• Jamie Colwell pleaded guilty to the full fraud of £965,897. Brian Colwell admitted defrauding £178,487, and Briony James admitted fraud of £316,335.
  • Construction of new build properties is zero-rated under the VAT Act 2004. This means companies can reclaim VAT paid on legitimate construction costs incurred.
  • Photographs are available from HMRC’s Flickr channel www.flickr.com/hmrcgovuk
  • Anyone with information regarding suspected VAT fraud or the location of tax fugitives is encouraged to report it online at https://www.gov.uk/report-vat-fraud, or contact the HMRC Fraud Hotline on 0800 788 887 or +44 203 080 0871 if calling from outside the UK.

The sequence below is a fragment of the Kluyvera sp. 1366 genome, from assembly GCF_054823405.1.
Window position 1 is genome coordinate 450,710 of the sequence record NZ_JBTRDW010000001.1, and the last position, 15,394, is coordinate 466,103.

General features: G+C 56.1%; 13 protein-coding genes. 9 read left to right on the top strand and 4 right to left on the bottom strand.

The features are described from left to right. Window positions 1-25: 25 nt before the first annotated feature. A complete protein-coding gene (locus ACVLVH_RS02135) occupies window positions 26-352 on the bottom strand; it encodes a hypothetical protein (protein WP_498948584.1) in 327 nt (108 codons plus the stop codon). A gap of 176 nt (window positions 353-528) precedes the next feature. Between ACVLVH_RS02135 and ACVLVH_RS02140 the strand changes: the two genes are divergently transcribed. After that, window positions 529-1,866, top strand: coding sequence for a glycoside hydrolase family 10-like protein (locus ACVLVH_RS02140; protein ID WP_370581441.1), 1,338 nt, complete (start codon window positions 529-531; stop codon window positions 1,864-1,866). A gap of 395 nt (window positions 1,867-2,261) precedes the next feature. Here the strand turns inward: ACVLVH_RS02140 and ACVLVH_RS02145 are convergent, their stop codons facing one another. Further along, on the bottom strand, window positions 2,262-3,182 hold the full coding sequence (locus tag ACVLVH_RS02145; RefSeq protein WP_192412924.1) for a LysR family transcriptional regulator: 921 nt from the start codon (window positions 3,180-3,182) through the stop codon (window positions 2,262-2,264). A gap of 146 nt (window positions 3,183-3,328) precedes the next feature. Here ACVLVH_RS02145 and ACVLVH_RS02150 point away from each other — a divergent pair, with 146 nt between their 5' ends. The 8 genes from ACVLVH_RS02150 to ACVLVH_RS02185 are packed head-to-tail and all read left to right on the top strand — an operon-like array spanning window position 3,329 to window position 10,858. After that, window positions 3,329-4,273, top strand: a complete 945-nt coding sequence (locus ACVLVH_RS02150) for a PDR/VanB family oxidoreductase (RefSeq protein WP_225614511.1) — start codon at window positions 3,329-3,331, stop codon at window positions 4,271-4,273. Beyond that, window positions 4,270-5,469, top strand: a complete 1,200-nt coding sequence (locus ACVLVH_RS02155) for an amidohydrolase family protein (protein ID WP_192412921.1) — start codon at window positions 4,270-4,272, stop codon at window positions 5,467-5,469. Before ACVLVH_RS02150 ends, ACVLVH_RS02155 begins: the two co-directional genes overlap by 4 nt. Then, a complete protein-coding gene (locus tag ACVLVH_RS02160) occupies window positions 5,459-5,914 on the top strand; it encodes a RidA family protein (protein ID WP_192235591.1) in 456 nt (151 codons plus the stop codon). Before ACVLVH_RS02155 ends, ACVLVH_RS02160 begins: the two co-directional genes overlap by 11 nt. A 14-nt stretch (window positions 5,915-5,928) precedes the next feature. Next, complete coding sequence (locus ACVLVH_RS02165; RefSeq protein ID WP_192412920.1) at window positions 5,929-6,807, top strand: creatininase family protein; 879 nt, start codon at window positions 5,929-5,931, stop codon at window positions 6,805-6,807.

• Follow HMRC Press Office on Twitter @HMRCpressoffice

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HM Revenue & Customs (HMRC) is the UK’s tax authority.

HMRC is responsible for making sure that the money is available to fund the UK’s public services and for helping families and individuals with targeted financial support.

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HM Revenue & Customs (HMRC) is the UK’s tax authority

HMRC is responsible for making sure that the money is available to fund the UK’s public services and for helping families and individuals with targeted financial support.

HM Revenue & Customs (HMRC)
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SW1A 2BQ London